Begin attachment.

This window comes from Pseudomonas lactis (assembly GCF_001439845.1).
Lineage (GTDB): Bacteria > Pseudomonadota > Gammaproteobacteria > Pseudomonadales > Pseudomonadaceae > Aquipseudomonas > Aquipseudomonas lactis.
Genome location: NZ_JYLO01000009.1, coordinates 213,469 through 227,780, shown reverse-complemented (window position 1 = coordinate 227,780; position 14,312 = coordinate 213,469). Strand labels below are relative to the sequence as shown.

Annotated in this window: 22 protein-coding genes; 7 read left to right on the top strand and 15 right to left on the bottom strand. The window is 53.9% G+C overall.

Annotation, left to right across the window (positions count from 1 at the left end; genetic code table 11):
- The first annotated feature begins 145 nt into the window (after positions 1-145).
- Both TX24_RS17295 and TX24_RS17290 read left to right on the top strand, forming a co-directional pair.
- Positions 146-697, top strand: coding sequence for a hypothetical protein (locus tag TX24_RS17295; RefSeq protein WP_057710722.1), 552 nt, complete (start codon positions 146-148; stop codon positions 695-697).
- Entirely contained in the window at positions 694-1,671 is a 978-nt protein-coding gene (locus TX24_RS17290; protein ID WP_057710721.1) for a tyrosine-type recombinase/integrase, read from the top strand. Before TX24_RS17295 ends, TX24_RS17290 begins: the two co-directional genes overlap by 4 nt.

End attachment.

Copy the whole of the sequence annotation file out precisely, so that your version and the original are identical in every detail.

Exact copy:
This window comes from Pseudomonas lactis (assembly GCF_001439845.1).
Lineage (GTDB): Bacteria > Pseudomonadota > Gammaproteobacteria > Pseudomonadales > Pseudomonadaceae > Aquipseudomonas > Aquipseudomonas lactis.
Genome location: NZ_JYLO01000009.1, coordinates 213,469 through 227,780, shown reverse-complemented (window position 1 = coordinate 227,780; position 14,312 = coordinate 213,469). Strand labels below are relative to the sequence as shown.

Annotated in this window: 22 protein-coding genes; 7 read left to right on the top strand and 15 right to left on the bottom strand. The window is 53.9% G+C overall.

Annotation, left to right across the window (positions count from 1 at the left end; genetic code table 11):
- The first annotated feature begins 145 nt into the window (after positions 1-145).
- Both TX24_RS17295 and TX24_RS17290 read left to right on the top strand, forming a co-directional pair.
- Positions 146-697, top strand: coding sequence for a hypothetical protein (locus tag TX24_RS17295; RefSeq protein WP_057710722.1), 552 nt, complete (start codon positions 146-148; stop codon positions 695-697).
- Entirely contained in the window at positions 694-1,671 is a 978-nt protein-coding gene (locus TX24_RS17290; protein ID WP_057710721.1) for a tyrosine-type recombinase/integrase, read from the top strand. Before TX24_RS17295 ends, TX24_RS17290 begins: the two co-directional genes overlap by 4 nt.